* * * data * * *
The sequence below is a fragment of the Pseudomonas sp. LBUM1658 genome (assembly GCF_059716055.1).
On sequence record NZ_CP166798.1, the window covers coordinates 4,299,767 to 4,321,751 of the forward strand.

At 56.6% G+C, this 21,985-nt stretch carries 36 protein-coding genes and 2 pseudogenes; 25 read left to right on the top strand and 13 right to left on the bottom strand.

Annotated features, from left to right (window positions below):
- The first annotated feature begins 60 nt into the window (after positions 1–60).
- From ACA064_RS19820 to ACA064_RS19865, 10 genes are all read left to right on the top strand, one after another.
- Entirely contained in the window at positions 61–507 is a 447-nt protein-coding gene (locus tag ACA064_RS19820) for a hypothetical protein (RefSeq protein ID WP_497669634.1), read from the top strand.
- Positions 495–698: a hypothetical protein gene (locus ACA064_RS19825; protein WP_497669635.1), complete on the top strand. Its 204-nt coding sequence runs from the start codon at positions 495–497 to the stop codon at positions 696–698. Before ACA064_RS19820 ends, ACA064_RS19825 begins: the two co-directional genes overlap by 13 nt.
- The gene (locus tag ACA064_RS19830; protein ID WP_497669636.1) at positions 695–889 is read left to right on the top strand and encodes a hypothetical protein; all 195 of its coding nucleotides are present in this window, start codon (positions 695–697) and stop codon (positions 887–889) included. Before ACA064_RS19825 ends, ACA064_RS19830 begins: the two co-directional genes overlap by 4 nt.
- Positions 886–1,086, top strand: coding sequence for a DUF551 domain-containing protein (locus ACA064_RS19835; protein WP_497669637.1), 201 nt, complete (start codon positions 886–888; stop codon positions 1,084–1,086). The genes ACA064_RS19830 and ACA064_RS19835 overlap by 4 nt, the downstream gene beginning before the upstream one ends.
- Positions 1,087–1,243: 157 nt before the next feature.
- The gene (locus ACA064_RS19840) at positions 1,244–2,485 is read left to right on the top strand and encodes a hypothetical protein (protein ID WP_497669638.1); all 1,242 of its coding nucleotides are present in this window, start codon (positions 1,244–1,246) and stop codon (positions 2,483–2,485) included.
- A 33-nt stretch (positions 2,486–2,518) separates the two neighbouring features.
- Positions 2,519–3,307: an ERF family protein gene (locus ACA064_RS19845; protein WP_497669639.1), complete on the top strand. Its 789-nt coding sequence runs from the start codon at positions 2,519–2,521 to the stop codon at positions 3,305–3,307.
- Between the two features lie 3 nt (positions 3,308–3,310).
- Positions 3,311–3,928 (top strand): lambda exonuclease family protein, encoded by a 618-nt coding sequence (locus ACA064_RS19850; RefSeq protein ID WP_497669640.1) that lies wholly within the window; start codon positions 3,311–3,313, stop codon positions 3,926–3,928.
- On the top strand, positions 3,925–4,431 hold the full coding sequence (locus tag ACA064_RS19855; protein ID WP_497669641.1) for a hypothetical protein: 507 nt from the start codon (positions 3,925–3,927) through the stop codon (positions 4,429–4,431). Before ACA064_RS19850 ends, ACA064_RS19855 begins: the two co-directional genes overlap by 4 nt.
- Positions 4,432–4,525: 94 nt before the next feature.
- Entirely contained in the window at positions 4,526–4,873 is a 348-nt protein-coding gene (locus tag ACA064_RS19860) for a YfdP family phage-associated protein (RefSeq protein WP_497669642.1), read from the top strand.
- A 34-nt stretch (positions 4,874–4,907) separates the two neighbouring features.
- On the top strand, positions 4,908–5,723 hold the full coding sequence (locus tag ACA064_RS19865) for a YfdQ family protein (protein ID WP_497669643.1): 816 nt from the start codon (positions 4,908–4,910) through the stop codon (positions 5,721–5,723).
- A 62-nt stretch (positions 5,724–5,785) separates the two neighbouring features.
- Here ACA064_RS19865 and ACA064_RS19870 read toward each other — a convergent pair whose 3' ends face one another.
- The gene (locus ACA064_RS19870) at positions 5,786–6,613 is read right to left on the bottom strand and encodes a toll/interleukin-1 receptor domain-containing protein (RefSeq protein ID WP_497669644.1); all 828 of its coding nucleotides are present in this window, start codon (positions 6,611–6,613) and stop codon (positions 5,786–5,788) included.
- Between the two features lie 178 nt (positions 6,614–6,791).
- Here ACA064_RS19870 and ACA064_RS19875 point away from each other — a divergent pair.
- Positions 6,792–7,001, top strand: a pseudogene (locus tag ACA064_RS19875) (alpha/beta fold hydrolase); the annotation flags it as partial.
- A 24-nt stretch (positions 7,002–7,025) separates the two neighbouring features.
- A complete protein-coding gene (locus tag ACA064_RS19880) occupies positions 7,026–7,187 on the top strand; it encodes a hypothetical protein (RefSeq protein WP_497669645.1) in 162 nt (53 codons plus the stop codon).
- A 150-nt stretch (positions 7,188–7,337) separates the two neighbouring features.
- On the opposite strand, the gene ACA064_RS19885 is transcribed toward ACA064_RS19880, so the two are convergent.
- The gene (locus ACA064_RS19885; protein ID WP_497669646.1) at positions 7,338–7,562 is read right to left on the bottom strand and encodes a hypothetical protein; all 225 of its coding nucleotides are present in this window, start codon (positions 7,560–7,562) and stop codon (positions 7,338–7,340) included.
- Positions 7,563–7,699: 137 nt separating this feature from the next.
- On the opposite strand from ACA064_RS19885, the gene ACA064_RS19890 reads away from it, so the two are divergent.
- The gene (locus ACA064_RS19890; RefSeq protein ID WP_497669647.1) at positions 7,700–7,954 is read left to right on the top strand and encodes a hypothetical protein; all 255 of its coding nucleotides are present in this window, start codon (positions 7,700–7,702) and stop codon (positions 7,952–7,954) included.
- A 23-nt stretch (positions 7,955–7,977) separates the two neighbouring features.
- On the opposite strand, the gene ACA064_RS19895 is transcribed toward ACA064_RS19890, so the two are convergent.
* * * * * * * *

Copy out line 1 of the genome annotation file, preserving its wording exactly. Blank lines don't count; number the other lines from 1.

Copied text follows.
The sequence below is a fragment of the Pseudomonas sp. LBUM1658 genome (assembly GCF_059716055.1).